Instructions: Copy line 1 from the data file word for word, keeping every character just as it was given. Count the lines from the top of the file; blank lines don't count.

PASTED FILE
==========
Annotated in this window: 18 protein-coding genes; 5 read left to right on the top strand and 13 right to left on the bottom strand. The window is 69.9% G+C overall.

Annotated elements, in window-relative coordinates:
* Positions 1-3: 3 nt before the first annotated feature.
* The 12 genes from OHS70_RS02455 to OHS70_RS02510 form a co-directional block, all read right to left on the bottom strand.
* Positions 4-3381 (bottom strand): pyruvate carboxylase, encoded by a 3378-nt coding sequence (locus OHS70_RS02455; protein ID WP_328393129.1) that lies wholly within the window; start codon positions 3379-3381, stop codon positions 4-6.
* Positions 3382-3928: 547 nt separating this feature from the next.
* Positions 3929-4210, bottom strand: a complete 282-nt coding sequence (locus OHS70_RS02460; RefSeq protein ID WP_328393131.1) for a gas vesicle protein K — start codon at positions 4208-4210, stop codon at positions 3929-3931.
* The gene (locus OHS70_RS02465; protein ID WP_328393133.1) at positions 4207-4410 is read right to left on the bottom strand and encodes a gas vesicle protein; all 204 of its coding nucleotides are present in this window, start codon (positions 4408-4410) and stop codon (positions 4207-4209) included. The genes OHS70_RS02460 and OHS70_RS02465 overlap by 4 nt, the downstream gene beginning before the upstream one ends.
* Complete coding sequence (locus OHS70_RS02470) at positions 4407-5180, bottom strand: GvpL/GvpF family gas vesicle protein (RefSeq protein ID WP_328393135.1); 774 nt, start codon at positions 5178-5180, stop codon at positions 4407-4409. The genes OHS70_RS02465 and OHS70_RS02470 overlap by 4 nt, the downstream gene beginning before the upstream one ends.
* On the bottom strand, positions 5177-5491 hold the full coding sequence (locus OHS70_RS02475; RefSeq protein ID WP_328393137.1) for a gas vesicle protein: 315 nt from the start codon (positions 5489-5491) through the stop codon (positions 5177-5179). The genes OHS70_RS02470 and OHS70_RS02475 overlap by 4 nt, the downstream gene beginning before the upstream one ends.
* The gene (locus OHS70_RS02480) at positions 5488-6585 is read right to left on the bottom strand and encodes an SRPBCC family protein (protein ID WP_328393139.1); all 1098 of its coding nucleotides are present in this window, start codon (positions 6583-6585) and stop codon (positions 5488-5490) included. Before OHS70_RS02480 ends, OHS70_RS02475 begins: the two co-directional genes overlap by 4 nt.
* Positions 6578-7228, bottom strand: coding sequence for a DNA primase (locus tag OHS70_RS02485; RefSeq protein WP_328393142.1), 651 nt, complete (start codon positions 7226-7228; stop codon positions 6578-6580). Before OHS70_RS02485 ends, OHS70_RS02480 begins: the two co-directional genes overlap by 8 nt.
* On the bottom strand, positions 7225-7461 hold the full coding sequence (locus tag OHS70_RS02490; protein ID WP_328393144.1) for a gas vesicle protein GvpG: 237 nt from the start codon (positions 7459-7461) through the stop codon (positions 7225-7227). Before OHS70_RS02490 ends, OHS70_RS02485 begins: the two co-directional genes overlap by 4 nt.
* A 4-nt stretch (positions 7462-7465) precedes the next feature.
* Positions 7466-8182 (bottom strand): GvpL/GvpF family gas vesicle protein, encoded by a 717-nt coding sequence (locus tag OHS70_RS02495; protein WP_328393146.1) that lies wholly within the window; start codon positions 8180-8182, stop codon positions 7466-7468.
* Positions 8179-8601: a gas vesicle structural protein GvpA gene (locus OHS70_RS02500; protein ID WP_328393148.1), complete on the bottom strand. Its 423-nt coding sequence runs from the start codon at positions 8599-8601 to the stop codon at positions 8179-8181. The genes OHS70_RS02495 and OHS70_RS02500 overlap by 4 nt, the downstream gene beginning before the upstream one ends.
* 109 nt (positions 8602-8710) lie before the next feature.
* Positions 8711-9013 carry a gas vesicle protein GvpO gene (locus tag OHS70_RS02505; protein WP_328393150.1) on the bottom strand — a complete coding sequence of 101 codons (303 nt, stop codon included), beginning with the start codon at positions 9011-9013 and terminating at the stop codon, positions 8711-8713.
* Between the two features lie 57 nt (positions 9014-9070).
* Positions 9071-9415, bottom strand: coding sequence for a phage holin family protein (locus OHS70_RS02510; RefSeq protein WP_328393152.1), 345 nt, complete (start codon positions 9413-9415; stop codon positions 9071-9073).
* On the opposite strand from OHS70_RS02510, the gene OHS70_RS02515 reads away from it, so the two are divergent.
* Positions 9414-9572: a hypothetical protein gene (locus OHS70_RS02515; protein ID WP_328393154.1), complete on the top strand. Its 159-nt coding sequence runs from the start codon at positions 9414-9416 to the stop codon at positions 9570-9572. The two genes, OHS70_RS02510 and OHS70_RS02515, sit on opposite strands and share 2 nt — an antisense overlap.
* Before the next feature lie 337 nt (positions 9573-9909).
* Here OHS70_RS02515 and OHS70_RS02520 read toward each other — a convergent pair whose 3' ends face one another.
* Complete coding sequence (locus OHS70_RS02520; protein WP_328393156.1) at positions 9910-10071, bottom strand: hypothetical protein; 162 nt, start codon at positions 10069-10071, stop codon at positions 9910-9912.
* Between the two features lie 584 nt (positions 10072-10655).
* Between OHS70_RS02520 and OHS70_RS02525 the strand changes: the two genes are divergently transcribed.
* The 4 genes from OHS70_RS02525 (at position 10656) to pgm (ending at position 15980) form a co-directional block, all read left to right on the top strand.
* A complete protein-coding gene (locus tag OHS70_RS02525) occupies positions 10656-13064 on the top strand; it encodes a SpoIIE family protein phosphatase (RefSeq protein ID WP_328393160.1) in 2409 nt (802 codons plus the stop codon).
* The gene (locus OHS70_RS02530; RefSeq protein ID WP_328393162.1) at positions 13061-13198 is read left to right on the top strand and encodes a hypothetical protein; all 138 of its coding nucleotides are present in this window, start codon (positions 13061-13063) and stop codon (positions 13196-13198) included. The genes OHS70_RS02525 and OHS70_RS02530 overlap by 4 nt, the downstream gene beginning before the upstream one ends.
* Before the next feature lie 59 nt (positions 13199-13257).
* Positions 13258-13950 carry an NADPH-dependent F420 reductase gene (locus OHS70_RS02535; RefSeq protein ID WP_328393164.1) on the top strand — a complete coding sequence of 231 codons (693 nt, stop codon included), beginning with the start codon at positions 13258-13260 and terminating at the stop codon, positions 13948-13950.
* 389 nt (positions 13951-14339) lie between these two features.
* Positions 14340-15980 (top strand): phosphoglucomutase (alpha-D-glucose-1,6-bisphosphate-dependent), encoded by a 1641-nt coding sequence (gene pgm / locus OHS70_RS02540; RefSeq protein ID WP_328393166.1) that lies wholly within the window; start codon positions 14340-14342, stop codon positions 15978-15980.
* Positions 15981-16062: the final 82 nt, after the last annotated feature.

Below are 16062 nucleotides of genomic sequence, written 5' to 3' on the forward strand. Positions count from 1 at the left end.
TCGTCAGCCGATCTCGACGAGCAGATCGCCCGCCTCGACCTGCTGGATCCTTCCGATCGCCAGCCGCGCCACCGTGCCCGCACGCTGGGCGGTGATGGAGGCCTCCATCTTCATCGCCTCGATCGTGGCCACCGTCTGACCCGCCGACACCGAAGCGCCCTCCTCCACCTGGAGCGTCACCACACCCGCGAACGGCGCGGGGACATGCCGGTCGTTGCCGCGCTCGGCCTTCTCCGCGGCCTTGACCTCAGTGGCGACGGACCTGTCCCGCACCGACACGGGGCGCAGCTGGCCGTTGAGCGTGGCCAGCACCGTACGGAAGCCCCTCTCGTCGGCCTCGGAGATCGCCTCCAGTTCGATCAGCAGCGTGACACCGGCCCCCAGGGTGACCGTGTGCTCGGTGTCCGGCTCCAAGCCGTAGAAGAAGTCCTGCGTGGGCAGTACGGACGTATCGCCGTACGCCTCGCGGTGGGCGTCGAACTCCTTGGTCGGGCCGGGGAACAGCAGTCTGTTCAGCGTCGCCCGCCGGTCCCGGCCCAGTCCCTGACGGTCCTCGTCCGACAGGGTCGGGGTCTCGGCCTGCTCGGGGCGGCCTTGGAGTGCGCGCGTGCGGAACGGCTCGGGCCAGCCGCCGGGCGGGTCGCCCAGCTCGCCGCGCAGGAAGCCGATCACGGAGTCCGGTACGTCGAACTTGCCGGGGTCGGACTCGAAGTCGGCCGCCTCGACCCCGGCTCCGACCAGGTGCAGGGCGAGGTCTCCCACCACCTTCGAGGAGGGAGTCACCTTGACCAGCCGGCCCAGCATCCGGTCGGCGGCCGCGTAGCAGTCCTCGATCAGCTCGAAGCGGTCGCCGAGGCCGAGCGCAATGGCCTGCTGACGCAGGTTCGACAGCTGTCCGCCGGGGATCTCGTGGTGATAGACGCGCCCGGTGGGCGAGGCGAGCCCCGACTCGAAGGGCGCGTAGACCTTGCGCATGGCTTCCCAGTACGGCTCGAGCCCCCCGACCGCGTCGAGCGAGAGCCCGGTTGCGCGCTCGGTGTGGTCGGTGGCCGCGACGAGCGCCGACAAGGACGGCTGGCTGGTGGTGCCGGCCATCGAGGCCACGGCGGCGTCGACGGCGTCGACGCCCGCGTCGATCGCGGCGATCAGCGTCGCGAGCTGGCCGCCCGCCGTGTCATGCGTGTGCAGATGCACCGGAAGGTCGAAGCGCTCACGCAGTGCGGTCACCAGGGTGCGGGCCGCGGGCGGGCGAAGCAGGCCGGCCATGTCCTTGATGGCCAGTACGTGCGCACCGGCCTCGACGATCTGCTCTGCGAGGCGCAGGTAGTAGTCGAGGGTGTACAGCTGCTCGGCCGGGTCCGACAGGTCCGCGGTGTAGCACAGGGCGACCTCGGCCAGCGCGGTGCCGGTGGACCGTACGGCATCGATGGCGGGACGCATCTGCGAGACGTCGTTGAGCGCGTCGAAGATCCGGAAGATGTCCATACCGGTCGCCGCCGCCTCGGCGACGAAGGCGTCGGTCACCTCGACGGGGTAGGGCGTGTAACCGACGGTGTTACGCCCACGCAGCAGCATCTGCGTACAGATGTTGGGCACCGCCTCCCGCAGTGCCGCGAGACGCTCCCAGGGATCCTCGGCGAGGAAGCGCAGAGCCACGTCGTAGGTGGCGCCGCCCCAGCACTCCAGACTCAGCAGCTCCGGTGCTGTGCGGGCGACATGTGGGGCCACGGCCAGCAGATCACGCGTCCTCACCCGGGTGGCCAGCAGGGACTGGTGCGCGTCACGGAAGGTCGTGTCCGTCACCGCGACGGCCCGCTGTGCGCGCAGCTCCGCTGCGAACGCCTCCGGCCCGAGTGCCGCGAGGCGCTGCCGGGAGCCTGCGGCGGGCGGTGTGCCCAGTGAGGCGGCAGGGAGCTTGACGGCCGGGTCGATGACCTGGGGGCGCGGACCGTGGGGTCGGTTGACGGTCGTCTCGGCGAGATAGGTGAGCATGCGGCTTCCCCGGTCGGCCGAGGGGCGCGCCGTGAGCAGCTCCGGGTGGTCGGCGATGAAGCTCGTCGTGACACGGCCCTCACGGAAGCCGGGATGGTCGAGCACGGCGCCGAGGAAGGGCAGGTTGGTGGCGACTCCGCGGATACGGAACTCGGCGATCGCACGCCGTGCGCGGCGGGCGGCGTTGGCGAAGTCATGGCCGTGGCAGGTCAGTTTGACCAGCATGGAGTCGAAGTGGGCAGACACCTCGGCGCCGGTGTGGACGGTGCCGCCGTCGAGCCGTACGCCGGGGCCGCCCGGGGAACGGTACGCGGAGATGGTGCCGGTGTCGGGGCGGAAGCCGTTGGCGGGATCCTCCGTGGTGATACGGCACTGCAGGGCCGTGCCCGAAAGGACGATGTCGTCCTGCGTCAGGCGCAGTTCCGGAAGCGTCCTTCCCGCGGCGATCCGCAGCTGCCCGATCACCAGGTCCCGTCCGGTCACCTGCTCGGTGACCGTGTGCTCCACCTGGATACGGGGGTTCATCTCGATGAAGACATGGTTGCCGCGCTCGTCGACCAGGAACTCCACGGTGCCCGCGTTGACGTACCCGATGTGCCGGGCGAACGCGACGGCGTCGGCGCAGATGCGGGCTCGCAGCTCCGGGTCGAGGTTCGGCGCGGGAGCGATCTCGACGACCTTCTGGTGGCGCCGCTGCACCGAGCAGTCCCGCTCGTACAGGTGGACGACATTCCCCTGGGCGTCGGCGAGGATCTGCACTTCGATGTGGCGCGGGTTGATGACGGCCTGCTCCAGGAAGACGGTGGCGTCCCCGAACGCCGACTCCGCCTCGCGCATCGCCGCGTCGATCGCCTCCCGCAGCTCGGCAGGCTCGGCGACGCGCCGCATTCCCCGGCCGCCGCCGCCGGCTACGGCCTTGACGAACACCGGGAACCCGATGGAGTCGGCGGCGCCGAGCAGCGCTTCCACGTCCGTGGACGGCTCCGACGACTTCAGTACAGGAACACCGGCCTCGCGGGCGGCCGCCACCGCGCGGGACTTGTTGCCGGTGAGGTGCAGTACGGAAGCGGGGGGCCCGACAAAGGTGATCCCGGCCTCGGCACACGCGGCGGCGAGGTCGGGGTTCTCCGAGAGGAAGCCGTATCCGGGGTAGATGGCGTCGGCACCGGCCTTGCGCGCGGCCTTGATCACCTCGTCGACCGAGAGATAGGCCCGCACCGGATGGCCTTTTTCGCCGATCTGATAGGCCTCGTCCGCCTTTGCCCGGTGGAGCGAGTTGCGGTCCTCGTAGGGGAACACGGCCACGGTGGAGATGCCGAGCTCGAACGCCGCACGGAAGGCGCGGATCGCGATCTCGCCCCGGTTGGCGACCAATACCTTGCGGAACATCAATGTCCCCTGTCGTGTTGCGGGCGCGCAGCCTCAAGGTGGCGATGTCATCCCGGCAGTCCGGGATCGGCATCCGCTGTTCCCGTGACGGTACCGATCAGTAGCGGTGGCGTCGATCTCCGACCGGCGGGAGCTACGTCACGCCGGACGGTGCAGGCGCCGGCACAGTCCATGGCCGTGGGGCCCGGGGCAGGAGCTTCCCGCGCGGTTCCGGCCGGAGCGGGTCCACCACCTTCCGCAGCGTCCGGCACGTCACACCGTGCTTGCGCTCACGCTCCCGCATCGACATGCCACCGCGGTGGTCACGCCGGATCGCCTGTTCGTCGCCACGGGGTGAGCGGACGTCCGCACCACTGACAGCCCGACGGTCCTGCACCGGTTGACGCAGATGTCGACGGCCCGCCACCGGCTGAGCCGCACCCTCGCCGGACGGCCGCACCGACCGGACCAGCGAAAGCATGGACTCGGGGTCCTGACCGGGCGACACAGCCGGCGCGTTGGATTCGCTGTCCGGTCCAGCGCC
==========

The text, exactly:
Annotated in this window: 18 protein-coding genes; 5 read left to right on the top strand and 13 right to left on the bottom strand. The window is 69.9% G+C overall.